However, the House’s champion of this legislation last session was now-Sen. Pete Lucido (R-Shelby Twp.), who now is the Senate Judiciary Committee Chair, which may clear the way for a quick compromise.

Robert Stevenson, executive director of the Michigan Association of Police Chiefs, is not convinced. His association opposed the bills last year.

“So, if somebody has $50,000 of known drug proceeds, they are a big dealer, but if they have $49,999, now they are little dealer and they get to keep their money. That makes no sense at all. Either it is drug proceeds or it isn’t drug proceeds,” he said.

Stevenson used the example of a raid on a drug house after the dealer had sold off his supply. Police wouldn’t be able to charge, because the drugs are gone. But police might know it’s a drug house because of an informant buy, drug ledgers or even be able to show that the dealer had the informant’s buy money. In that case, under these bills, police would still have to let the dealer keep the cash, he said, including the informant’s buy money.

“If I were a regular citizen, I would be concerned with that scenario happening,” Stevenson said.

Chatfield promised lawmakers would work with law enforcement on the bills to make sure “they can continue doing their jobs.”

Stevenson said the state has already reformed civil asset forfeiture in recent years. Police are now required to “prove by clear and convincing evidence that it is drug assets.” He said the legislature should wait to see if those reforms resolve citizen concerns about the process before plowing forward.

The 2017 laws created new reporting requirements. Those showed in ’17 Michigan law enforcement agencies still confiscated $13.1 million worth of cash and property through civil asset forfeiture. In more than 200 cases, people who were found not guilty were forced to forfeit their property. In 736 cases, charges were never filed.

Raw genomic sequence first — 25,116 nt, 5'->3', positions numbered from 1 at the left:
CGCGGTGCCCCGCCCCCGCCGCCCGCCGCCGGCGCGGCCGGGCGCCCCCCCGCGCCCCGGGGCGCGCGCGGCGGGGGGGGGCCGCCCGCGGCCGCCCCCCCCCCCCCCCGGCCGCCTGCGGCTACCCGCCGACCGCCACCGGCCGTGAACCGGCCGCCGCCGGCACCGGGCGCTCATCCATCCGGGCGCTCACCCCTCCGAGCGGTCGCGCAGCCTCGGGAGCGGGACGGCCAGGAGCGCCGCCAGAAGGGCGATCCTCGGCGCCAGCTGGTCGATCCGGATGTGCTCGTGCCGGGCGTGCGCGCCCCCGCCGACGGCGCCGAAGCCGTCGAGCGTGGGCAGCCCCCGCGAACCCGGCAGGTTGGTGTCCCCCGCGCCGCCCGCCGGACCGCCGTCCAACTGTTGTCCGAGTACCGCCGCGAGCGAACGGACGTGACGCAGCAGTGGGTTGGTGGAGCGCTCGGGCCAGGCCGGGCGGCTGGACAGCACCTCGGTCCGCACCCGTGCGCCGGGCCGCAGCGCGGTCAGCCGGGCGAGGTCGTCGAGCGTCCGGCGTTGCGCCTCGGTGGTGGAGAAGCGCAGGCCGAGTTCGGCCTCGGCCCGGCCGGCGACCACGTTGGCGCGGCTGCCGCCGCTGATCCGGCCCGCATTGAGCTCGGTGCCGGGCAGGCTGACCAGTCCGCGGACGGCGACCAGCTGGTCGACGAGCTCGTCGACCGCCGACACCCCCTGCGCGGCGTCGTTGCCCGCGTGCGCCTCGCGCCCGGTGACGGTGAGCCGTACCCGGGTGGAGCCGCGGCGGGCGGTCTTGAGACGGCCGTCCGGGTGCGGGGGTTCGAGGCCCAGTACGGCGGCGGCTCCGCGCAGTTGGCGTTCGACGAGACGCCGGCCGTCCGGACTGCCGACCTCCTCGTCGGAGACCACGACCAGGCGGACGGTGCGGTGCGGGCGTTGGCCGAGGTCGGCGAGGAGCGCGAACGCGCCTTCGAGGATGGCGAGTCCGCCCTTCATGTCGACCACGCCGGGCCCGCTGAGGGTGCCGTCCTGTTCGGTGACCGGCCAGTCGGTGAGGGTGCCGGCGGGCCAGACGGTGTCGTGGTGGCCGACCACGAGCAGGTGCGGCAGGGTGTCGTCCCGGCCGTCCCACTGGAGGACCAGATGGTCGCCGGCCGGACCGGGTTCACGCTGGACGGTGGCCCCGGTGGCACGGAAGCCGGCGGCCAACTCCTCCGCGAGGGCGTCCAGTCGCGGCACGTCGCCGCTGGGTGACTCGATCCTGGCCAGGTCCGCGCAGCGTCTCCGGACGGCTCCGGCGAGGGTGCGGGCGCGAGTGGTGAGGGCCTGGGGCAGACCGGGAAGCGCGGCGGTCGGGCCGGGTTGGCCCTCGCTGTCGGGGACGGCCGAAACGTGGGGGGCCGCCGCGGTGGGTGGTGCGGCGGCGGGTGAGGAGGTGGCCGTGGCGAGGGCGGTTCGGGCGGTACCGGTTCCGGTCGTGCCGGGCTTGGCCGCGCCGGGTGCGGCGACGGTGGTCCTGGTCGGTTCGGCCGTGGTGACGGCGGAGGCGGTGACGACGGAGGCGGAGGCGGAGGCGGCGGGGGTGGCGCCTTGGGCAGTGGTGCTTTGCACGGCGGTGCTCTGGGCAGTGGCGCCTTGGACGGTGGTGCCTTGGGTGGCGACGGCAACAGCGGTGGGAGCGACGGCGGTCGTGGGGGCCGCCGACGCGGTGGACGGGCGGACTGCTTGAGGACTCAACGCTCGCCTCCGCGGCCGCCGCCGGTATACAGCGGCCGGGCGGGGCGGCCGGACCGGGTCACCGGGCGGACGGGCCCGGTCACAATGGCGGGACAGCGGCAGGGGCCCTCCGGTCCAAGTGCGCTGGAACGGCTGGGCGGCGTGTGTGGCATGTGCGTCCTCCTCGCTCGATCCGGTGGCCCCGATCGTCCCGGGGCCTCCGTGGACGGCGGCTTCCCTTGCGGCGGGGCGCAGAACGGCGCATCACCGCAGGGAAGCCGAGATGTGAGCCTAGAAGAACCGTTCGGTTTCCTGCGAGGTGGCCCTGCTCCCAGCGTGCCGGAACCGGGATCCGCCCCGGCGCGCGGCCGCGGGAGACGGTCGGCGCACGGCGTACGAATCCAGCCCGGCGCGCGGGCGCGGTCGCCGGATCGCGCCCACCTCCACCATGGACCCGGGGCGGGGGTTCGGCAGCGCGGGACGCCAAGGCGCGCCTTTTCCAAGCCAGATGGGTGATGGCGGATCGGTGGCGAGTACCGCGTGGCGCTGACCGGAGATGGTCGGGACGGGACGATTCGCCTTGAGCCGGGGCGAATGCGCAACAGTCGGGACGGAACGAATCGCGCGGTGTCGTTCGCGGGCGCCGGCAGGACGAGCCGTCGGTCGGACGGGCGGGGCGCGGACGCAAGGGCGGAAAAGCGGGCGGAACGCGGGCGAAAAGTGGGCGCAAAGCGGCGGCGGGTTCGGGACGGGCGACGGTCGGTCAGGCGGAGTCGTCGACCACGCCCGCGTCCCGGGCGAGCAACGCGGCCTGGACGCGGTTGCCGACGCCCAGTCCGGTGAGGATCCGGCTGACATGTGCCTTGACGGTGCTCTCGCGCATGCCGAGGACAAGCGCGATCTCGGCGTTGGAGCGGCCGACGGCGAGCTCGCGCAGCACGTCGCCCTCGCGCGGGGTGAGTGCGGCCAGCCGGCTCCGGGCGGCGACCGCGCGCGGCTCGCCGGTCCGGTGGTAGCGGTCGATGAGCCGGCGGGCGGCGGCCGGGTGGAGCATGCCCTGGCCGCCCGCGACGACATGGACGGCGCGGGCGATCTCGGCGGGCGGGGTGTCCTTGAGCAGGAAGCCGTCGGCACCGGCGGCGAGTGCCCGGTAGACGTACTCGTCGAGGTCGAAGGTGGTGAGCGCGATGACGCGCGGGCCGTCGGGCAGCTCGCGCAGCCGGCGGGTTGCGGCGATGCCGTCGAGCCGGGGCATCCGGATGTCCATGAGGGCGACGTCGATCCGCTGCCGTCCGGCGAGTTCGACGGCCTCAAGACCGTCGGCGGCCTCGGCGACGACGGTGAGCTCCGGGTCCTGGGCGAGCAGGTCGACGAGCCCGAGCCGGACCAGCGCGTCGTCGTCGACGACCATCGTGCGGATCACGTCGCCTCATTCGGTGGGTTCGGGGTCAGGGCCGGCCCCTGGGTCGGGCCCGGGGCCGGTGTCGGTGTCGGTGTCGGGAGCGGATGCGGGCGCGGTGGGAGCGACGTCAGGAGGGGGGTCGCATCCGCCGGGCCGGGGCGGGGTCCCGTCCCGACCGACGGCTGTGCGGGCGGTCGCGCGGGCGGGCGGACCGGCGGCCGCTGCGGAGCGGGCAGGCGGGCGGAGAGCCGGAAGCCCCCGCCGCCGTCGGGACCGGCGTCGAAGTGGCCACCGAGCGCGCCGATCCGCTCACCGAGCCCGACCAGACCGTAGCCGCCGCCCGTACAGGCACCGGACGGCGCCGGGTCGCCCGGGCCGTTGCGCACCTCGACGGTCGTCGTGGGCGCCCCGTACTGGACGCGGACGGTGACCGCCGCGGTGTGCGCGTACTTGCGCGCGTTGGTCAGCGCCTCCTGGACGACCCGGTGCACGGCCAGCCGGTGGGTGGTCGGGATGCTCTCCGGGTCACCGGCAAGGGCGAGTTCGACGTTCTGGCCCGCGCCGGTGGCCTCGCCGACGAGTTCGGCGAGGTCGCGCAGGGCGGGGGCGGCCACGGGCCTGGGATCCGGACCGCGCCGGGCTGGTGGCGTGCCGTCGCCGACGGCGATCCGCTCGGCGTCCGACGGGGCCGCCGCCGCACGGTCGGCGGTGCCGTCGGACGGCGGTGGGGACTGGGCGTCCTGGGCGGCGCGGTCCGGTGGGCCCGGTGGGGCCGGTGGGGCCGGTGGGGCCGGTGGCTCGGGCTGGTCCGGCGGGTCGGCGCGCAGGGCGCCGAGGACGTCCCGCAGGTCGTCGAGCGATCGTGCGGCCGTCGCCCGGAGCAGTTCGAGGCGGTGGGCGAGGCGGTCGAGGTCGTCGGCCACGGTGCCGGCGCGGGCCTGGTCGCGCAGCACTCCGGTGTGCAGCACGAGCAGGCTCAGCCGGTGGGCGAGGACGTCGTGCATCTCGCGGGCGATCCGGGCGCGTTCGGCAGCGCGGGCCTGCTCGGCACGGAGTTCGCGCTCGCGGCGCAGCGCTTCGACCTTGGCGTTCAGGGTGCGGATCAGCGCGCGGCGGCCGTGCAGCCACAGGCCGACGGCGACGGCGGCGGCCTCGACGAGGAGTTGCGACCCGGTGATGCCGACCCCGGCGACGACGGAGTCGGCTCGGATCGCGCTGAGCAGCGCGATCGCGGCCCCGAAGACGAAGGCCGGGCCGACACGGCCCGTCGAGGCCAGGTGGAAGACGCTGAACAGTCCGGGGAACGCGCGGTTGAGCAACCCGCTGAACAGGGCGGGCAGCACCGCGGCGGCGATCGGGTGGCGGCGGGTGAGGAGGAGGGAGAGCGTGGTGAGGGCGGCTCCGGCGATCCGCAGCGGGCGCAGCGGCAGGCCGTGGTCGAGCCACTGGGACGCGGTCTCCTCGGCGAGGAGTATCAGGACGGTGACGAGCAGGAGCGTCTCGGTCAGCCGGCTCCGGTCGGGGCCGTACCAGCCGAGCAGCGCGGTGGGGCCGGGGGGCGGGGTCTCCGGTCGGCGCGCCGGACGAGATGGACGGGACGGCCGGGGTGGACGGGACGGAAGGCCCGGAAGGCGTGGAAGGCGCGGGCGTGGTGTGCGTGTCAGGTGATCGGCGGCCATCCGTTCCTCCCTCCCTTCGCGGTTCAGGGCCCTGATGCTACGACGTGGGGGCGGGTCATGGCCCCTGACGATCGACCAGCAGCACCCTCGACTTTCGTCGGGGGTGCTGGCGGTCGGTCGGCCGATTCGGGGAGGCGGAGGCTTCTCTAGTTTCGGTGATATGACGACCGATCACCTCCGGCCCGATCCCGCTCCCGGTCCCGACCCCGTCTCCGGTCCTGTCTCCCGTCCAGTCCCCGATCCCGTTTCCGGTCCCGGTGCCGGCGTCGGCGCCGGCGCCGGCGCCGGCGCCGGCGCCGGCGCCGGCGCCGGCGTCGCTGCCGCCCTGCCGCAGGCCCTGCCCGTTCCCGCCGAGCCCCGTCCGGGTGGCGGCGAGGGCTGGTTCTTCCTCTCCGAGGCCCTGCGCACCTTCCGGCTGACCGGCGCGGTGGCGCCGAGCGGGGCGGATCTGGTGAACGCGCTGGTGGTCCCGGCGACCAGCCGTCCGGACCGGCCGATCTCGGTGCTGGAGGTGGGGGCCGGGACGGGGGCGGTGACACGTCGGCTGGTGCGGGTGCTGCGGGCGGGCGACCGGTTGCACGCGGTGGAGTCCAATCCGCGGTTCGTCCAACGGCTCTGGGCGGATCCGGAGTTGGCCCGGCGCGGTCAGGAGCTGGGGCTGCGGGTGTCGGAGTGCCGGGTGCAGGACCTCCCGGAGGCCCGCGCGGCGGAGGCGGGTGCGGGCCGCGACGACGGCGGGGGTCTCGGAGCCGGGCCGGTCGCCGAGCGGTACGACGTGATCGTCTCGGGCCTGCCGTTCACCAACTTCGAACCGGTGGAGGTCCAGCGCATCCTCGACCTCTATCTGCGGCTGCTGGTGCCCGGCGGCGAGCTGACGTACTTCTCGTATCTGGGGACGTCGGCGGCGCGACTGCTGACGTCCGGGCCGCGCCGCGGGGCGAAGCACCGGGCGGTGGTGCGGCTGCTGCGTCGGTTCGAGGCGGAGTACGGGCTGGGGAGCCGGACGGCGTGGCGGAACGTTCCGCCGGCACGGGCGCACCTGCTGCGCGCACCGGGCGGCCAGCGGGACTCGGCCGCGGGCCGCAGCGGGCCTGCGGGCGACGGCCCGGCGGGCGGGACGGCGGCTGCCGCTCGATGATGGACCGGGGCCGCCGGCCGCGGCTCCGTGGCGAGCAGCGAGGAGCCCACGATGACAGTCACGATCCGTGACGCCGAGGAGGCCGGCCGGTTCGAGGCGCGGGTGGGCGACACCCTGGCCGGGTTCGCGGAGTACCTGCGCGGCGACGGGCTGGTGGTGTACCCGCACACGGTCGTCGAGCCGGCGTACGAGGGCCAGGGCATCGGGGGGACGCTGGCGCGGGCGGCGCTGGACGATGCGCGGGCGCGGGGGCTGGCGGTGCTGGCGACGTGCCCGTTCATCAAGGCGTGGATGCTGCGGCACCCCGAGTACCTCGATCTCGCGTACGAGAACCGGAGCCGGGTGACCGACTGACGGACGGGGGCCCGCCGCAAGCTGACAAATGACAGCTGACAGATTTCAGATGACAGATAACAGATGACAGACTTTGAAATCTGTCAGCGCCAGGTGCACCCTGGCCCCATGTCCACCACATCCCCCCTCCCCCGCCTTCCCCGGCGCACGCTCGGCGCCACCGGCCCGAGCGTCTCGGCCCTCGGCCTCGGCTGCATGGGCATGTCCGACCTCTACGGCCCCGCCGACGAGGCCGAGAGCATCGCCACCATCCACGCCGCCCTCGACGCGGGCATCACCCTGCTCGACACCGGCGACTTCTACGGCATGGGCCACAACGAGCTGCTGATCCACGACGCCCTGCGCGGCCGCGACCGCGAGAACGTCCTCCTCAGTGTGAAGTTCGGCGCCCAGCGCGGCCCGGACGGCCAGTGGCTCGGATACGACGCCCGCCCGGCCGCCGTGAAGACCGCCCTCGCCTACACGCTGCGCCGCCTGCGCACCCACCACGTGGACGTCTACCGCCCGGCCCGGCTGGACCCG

“I’ve been on both sides of litigation on asset forfeiture as an assistant prosecutor and an attorney, and I’ve seen firsthand that many citizens facing asset forfeiture are confused, don’t know how to proceed, and lack the resources to defend themselves,” LaGrand said. “This plan allows law enforcement to go after bad actors, while providing better protections for our citizens and their legitimate property interests.”

Charlie Owens, of the National Federal of Independent Business (NFIB), applauded the introduction of the bills. Acknowledging the previous reforms, he said 74 percent of his group’s members still want additional changes.

“Many small business owners carry large cash sums to the bank and to other business locations for use in making change or deposits and other small business owners still use cash to make large supply purchases,” Owens said. “All of these and other scenarios create a situation where a small business is exposed to the potential of civil forfeiture seizures.”

He also said landlords may have tenants who are engaged in illegal activity, without the property owner’s knowledge, and the landlord’s assets could be subject to seizure without a criminal charge ever being filed under the existing rules.

Share On: